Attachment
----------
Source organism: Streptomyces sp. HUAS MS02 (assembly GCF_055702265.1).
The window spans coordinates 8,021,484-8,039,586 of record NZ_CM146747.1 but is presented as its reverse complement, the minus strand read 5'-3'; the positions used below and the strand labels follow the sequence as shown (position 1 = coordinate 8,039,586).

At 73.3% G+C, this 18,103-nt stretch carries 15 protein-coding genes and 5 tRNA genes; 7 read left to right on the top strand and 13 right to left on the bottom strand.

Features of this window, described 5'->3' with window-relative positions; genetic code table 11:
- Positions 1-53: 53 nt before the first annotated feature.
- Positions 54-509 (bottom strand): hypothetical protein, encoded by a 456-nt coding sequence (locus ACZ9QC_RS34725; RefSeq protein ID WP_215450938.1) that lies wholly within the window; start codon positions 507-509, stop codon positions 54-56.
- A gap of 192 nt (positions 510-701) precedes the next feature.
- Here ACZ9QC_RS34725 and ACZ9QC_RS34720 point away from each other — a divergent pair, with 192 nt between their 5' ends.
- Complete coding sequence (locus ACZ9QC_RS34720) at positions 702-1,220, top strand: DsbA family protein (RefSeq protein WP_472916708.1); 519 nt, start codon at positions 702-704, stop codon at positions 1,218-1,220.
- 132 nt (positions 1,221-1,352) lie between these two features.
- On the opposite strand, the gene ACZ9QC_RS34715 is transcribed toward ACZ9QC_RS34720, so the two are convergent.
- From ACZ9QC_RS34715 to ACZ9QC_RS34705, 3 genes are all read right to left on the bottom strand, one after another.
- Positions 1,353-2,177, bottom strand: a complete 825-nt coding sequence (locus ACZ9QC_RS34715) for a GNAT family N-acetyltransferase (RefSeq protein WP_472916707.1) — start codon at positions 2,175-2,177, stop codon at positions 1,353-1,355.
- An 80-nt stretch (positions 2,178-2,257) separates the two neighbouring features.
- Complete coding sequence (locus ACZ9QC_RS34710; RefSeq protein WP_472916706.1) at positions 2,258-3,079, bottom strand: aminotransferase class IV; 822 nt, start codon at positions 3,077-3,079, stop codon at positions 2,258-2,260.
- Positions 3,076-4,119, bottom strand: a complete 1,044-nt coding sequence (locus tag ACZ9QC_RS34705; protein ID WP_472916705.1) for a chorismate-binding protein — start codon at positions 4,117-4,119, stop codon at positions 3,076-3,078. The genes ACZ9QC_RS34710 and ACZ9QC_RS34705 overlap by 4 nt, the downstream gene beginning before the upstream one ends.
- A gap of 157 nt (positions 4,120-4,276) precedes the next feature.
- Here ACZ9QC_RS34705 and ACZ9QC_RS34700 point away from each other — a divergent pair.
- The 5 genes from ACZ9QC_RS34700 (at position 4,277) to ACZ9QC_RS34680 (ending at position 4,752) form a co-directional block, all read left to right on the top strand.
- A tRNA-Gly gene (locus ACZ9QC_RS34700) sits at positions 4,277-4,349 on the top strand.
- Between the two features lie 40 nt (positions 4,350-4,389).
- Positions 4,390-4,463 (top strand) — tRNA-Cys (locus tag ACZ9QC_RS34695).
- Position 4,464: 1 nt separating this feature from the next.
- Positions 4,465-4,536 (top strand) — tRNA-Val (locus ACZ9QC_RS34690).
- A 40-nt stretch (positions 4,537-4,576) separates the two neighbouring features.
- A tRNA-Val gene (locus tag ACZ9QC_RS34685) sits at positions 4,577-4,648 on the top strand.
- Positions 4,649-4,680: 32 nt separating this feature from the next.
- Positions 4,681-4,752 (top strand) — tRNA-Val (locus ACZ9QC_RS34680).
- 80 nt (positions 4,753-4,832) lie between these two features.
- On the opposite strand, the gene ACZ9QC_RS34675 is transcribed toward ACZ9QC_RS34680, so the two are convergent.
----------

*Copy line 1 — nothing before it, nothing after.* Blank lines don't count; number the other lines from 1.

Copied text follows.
Source organism: Streptomyces sp. HUAS MS02 (assembly GCF_055702265.1).